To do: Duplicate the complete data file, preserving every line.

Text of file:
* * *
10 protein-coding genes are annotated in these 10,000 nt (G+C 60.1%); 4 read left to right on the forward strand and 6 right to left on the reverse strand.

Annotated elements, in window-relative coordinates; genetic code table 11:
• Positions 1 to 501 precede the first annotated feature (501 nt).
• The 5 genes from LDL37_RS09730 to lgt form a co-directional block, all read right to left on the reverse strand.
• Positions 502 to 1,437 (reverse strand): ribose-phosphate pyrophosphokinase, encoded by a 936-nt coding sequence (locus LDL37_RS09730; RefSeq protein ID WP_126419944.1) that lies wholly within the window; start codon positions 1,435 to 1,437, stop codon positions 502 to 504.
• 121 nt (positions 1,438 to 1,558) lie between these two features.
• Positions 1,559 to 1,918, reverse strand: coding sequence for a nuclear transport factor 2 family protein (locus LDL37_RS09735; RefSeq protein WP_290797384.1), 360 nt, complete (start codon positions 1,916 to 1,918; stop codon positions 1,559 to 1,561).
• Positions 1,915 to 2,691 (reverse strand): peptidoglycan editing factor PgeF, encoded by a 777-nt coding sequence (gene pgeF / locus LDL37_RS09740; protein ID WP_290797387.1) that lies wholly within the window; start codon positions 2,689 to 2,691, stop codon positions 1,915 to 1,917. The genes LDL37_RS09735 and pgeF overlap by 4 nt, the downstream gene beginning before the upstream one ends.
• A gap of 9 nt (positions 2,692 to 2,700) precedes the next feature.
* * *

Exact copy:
10 protein-coding genes are annotated in these 10,000 nt (G+C 60.1%); 4 read left to right on the forward strand and 6 right to left on the reverse strand.

Annotated elements, in window-relative coordinates; genetic code table 11:
• Positions 1 to 501 precede the first annotated feature (501 nt).
• The 5 genes from LDL37_RS09730 to lgt form a co-directional block, all read right to left on the reverse strand.
• Positions 502 to 1,437 (reverse strand): ribose-phosphate pyrophosphokinase, encoded by a 936-nt coding sequence (locus LDL37_RS09730; RefSeq protein ID WP_126419944.1) that lies wholly within the window; start codon positions 1,435 to 1,437, stop codon positions 502 to 504.
• 121 nt (positions 1,438 to 1,558) lie between these two features.
• Positions 1,559 to 1,918, reverse strand: coding sequence for a nuclear transport factor 2 family protein (locus LDL37_RS09735; RefSeq protein WP_290797384.1), 360 nt, complete (start codon positions 1,916 to 1,918; stop codon positions 1,559 to 1,561).
• Positions 1,915 to 2,691 (reverse strand): peptidoglycan editing factor PgeF, encoded by a 777-nt coding sequence (gene pgeF / locus LDL37_RS09740; protein ID WP_290797387.1) that lies wholly within the window; start codon positions 2,689 to 2,691, stop codon positions 1,915 to 1,917. The genes LDL37_RS09735 and pgeF overlap by 4 nt, the downstream gene beginning before the upstream one ends.
• A gap of 9 nt (positions 2,692 to 2,700) precedes the next feature.